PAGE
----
As reported by The Guardian, the DfE is set to make available a new category of advanced technical qualifications
The DfE is set unveil a new category of higher technical qualifications (HTQs).
According to Damian Hinds, the move is partially intended to overcome the ‘snobbery’ of middle-class parents who may look down upon technical qualifications.
The new qualifications will act as a mark of quality assurance for a variety of advanced STEM-related courses.
The education secretary said that England is falling behind other countries with technical qualifications.
Only one in 10 people hold them in England, while one in four do in Germany.
Hinds blamed this cultural attitudes and “a mixture of low awareness and complexity in the market”.
“Fundamentally, I do think in public policy terms, in parliament, in the media, in general, there is a danger we do talk about technical and vocational education in terms of other people’s children, which is something you don’t get in Germany,” Hinds said.
“If you look at the UK internationally, we aren’t short of people doing degrees, compared with other leading nations, but we are short of people doing these kinds of high-level qualifications.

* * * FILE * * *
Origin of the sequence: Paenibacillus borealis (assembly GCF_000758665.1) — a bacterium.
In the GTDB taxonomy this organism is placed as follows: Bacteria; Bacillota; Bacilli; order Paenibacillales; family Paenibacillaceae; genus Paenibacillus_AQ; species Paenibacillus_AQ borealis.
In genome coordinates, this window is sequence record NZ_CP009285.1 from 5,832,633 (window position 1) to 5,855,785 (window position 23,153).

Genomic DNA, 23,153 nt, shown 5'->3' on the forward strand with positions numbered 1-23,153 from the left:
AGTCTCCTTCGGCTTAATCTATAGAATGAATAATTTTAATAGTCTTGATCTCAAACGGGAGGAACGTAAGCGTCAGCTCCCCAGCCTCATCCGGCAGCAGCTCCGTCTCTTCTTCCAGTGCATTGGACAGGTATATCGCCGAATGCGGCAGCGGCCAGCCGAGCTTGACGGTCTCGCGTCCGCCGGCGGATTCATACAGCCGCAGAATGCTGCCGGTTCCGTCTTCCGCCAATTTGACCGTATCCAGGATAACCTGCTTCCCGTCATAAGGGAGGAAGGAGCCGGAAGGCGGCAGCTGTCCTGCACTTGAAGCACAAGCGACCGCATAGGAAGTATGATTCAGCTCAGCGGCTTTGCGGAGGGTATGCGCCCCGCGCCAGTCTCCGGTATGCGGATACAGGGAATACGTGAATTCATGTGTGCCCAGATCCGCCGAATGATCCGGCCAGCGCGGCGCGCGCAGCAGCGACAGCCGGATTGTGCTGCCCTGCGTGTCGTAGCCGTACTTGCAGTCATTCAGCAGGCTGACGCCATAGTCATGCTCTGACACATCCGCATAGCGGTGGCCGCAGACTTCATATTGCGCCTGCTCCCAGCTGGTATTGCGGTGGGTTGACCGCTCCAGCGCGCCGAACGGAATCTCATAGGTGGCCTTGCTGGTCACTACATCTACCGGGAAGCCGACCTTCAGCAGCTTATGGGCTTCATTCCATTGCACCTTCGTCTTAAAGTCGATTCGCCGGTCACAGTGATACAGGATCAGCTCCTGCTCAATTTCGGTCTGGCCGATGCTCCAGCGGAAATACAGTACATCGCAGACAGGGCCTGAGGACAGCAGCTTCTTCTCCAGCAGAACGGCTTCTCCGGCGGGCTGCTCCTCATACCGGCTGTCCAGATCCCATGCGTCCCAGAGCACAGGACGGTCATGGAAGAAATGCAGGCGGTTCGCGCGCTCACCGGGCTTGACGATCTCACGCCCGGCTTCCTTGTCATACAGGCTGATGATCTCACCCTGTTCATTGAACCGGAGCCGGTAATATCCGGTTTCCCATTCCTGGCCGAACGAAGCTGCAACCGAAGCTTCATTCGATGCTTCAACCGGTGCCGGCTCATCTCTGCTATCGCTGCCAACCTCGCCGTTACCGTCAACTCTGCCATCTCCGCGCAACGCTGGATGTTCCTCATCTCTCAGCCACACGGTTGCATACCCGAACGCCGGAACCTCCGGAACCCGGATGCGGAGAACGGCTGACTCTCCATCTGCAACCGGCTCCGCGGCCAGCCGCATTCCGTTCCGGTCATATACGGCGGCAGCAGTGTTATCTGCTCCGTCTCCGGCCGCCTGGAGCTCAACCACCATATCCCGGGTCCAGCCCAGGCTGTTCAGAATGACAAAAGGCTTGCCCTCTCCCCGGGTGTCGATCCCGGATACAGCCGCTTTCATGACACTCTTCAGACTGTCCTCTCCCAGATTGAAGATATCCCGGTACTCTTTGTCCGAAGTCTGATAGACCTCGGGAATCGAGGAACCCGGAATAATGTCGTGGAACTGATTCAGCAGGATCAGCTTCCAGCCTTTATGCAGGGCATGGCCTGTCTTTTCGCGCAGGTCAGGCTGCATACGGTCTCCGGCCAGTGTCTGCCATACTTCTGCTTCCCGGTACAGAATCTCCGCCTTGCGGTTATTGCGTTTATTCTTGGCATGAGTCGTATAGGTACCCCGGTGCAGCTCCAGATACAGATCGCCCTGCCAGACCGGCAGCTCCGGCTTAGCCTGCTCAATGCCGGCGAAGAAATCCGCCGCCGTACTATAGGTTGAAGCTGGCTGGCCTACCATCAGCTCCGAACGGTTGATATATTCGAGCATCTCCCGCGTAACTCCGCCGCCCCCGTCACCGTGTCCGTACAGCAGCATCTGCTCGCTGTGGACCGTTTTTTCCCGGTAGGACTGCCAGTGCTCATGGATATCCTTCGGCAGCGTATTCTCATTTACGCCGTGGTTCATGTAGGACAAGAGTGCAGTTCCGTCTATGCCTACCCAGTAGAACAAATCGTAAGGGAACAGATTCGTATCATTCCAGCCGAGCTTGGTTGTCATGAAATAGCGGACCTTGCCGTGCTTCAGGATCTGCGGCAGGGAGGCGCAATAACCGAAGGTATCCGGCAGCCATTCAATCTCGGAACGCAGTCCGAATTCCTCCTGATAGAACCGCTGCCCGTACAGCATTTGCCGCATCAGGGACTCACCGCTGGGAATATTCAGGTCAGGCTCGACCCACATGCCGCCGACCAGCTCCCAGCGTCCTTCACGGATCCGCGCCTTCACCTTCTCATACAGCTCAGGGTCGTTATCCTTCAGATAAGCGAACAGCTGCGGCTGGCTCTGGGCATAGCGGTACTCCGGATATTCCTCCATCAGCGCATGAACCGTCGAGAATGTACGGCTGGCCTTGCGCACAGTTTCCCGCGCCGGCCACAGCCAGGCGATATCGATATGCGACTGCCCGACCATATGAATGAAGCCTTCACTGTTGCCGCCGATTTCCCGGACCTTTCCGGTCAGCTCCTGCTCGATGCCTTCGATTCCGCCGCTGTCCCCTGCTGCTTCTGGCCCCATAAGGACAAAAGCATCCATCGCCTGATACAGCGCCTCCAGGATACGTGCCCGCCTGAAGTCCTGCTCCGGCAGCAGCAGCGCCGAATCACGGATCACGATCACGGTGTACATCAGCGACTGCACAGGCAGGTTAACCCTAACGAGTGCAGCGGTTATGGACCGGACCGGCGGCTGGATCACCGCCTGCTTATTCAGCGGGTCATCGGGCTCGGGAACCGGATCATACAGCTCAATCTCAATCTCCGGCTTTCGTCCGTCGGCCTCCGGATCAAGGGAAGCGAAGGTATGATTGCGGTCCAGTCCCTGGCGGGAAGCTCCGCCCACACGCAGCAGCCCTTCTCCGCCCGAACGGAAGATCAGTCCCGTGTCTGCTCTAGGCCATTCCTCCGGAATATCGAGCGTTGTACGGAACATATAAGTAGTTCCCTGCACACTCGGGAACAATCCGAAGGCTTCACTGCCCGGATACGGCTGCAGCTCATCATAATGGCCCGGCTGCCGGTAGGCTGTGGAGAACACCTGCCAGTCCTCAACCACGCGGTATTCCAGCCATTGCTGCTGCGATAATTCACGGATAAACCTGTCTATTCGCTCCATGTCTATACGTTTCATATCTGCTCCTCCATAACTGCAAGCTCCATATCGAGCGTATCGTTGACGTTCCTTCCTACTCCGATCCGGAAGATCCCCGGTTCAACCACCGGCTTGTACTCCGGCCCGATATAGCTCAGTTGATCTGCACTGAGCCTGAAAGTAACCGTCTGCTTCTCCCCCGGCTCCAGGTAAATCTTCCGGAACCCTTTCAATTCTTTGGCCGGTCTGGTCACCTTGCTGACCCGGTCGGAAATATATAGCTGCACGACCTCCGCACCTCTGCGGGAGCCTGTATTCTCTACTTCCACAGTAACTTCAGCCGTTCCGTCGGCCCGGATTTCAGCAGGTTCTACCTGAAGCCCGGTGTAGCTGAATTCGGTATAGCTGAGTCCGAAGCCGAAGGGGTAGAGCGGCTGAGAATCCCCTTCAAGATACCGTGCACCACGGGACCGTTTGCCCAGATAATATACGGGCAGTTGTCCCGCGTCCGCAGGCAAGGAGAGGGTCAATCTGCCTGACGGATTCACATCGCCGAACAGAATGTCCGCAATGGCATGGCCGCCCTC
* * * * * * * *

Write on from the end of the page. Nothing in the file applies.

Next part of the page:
“We know that the shortage of higher level qualifications account for a lot of the strain in the employment market, for technician roles.
“And we know from an individual’s point of view, a good qualification in STEM subjects can boost your earnings more than doing many degrees.
“And in terms of the time taken, you can do one of these qualifications often in less time than it takes to do a traditional bachelors degree.
“But to promote it we need to make sure it’s understandable and everyone can have confidence in the quality of what’s on offer.
“It’s very possible that there are people currently doing university degrees who could be doing one of these qualifications instead.”
The HTQ status will be given to what are known as level four and five qualifications, which sit between A-levels at level three and bachelor degrees at level six.